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Protecting and Storing Photographs So Your Memories Last

Photographs record our daily lives and special events. Seeing a picture often brings back memories, as well as feelings, thoughts and emotions. When our most special moments are recorded they become treasured family keepsakes. These keepsakes need to be well protected in order to survive the test of time and be able to be enjoyed for the next generations. Properly storing and caring for your photographs will prevent damage caused by natural elements. Often photographs are placed in boxes or containers and forgotten about. Attics, garages and basements are common places for them to be placed, but are the most damaging locations. Photos can become brittle when they are exposed to varying extreme temperatures. Because of insulation problems and lack of temperature control in attics, garages and basements they are especially susceptible to damage produced by light, heat, cold and humidity. Rodents and insects are also possible threats. Taking proper precautions will prevent these problems.

Storing photographs properly is the most important factor to protect them. Acid free photo books, pages and boxes are the best storage option. When scrap booking memories, it is also important to use acid free products for gluing, securing or writing. Photographs should not be written on in ball point pens, as the ink with deteriorate the photo after time, if writing on the back of the picture is necessary, use a pencil and write softly. Other damaging effects occur from handling the photograph incorrectly. Oils from hands can transfer to photos and damage them also. When handling photographs, wash hands thoroughly and do not use lotions or creams which can transfer onto the photo. Handle photographs by the edge and if they are especially old or fragile, wear white gloves when working with them. Other than storing them in acid free containers, they should be kept in bedrooms or other rooms that are temperature controlled and stored off the floor where water damage could effect them should there be a problem.

Old photographs require particular care. Because they are family keepsakes, often rare and impossible to replace there are several precautions to take to safeguard them. It is not recommended to display original photographs. Make copies instead and display those as light can damage them. Extra copies should also be made to place with other family members. These are possible replacements should a personal or natural disaster occur such as a fire or flood. Photographs can also be scanned and saved on a computer and a compact disc. More than one method should be used to protect the photo from permanent loss. Copies of the Cd's can also be given to family members as a possible safe guard.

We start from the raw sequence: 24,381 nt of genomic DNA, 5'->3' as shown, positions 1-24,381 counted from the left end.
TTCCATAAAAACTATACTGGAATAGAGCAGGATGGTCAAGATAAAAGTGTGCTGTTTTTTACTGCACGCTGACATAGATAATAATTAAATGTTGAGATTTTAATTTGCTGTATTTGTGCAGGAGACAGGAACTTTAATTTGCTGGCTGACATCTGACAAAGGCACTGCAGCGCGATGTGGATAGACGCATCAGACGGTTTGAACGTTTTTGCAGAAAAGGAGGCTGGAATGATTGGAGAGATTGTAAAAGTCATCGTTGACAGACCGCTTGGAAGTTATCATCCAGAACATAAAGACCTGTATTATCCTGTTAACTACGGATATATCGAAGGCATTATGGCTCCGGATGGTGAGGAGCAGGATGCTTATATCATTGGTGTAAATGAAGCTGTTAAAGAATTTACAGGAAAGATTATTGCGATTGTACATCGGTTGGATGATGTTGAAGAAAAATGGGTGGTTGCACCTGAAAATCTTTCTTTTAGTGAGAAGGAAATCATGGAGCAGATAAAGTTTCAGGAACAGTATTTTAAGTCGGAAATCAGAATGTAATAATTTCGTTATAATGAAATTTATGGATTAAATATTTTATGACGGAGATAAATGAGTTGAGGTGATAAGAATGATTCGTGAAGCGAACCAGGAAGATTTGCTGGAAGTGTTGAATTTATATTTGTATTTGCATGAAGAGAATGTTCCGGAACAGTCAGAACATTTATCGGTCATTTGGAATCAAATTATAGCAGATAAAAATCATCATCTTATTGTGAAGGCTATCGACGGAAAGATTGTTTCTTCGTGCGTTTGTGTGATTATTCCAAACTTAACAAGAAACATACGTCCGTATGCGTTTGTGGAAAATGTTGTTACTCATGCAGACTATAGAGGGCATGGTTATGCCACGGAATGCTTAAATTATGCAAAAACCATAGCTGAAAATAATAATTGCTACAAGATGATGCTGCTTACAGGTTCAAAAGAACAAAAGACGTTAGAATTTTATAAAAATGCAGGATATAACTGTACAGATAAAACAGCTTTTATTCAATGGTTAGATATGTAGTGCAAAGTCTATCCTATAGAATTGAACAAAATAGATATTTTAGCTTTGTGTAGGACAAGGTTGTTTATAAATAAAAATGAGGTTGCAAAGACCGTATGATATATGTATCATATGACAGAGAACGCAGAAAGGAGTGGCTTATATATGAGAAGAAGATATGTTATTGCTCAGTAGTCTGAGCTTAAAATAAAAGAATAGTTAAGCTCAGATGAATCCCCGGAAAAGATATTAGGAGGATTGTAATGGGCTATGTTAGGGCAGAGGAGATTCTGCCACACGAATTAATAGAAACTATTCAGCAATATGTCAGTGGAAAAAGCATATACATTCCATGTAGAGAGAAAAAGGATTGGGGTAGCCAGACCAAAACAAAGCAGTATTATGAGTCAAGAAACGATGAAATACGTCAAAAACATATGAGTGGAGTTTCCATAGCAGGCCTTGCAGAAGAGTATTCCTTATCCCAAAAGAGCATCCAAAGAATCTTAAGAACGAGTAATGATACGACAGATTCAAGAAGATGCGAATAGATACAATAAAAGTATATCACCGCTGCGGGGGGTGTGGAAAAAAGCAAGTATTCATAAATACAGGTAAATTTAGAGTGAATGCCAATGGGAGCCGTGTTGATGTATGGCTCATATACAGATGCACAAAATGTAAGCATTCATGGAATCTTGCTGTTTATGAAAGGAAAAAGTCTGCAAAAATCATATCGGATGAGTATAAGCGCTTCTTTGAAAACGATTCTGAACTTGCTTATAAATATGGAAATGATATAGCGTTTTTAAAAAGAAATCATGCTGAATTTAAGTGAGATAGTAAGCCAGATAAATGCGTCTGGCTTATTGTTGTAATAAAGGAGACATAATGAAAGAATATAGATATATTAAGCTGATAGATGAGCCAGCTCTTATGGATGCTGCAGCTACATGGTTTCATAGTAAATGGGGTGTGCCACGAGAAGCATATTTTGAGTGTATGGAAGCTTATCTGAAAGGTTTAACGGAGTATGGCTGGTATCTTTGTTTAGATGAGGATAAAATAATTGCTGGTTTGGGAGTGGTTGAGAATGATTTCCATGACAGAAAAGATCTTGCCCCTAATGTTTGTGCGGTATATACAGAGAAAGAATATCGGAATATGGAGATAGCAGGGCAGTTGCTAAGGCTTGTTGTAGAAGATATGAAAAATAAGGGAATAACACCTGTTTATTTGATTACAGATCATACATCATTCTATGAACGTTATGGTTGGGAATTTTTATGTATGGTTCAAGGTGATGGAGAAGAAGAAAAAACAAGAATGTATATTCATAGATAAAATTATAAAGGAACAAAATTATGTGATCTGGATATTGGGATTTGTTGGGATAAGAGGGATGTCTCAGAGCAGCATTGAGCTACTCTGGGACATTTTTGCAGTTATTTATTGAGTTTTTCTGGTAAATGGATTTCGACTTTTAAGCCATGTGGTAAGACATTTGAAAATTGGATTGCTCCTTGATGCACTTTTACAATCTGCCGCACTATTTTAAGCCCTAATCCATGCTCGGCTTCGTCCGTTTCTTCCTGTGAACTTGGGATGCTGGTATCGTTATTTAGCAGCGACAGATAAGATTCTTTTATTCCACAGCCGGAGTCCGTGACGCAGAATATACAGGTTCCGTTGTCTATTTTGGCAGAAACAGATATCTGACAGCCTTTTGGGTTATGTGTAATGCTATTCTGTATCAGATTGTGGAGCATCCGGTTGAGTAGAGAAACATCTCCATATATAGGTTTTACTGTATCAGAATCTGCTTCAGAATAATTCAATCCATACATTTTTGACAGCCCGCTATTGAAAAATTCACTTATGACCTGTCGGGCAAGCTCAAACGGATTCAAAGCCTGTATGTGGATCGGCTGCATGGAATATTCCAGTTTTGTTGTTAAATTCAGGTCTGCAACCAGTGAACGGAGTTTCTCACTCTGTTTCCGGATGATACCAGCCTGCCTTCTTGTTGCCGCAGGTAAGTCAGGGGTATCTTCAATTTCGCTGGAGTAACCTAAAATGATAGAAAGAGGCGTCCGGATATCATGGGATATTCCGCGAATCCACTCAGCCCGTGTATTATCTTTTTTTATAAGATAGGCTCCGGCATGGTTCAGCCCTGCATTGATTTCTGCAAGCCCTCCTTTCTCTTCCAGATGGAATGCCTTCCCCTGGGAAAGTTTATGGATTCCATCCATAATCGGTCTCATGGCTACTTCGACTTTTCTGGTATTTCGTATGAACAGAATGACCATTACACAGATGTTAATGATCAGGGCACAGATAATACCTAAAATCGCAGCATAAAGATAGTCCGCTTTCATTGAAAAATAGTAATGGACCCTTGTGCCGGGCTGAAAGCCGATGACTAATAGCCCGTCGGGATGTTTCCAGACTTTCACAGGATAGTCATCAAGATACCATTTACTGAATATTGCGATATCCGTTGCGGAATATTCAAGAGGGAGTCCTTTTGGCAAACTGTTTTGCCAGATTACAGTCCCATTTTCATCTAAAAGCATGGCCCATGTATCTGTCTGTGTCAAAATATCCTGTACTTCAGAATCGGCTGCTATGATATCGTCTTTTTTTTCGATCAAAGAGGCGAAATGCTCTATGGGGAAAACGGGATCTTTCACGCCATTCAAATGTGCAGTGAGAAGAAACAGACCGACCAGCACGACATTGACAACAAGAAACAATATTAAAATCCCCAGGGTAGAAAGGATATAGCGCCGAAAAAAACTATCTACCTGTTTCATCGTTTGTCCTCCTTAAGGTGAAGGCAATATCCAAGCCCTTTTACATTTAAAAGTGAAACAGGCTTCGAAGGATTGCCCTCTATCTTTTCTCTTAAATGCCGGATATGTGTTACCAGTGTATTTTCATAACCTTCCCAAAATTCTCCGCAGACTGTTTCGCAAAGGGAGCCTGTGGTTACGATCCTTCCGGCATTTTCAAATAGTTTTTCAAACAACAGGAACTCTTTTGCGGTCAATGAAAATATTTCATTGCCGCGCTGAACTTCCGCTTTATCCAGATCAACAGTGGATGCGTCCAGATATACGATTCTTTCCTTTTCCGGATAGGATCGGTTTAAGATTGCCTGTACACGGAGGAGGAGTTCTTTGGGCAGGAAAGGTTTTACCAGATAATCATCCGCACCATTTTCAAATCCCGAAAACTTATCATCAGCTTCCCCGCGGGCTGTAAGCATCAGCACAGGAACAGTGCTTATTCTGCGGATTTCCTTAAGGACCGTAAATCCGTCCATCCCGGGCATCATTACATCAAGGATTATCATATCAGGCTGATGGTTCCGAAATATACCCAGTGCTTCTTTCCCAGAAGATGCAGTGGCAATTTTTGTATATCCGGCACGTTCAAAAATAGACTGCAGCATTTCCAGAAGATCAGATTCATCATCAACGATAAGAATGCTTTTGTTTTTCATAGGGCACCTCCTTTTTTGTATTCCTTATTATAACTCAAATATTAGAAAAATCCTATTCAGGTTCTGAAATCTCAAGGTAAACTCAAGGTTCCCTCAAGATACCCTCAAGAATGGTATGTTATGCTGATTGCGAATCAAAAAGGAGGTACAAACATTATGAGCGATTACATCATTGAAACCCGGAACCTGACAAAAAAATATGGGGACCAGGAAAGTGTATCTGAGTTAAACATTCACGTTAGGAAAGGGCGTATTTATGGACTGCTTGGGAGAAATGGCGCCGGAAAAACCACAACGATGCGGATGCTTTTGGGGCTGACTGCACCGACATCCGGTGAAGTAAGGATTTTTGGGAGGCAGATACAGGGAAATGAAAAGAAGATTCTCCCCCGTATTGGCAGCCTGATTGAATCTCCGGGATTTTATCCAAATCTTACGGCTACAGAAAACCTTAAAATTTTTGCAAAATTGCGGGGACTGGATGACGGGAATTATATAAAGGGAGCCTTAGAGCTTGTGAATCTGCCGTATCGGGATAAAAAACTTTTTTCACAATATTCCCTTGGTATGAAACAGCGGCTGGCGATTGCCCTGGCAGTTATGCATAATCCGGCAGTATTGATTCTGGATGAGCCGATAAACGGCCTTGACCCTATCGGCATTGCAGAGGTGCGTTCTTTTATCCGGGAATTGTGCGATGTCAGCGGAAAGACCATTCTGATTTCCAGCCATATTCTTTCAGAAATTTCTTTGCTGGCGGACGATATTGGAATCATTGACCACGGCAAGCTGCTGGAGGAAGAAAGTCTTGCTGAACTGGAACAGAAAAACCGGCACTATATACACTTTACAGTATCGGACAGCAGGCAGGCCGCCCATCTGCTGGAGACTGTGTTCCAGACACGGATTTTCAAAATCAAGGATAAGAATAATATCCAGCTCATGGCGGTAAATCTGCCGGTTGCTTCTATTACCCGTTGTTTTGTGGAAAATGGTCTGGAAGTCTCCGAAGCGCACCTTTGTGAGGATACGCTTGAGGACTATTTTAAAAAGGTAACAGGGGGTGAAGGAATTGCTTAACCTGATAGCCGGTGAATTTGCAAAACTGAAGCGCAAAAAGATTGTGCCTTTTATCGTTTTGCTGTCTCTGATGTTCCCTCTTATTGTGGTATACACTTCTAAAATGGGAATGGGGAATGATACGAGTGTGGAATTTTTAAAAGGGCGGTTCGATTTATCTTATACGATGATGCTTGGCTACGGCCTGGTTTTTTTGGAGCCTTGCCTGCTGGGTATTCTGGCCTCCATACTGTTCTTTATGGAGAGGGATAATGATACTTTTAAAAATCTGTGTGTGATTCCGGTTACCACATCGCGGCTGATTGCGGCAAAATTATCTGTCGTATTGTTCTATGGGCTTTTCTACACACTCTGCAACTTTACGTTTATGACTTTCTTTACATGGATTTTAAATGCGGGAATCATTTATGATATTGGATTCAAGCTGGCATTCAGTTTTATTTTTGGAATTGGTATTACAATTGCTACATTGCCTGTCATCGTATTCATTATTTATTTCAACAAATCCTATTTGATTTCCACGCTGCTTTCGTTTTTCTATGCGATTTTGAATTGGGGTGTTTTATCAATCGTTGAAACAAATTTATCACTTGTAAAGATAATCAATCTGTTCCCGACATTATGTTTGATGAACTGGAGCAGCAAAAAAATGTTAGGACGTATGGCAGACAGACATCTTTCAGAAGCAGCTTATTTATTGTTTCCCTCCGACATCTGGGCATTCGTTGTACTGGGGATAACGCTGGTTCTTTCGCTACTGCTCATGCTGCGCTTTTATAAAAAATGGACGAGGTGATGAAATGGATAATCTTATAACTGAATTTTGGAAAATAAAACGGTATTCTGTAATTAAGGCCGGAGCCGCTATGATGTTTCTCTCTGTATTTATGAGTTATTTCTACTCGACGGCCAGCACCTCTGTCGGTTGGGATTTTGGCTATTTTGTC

Negatives are often regarded as a nuisance and their care is neglected. Remember that negatives are the original photograph and perhaps, the most important one to take care of. Negatives should be stored in photo safe materials marked as such. Organized and labeled negatives that are protected are easy to use for development and will be preserved indefinitely. Special photographs should be developed professionally due to the difference in quality of chemicals and processing. Professionally developed photographs will stay nicer longer and will not fade or deteriorate as instant printing or hour printing copies will

If proper measures are taken to protect photographs they will survive decades and centuries. If they are treated carelessly, they will be lost and the moments they captured will be forgotten. Family history accuracy is directly effected by the record of ancestors, their homes and lifestyles. So much can be gained by seeing them and their lives, not just merely reading about them. We are so much a product of those we descended from and seeing who they are helps us understand ourselves, just as our descendants seeing who we are will help them know their past and who they are.

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About The Author: Rob Daniels enjoys photography as a hobby and manages content at Future Photo and is a photographer for the stock photo website at Photo Wizard

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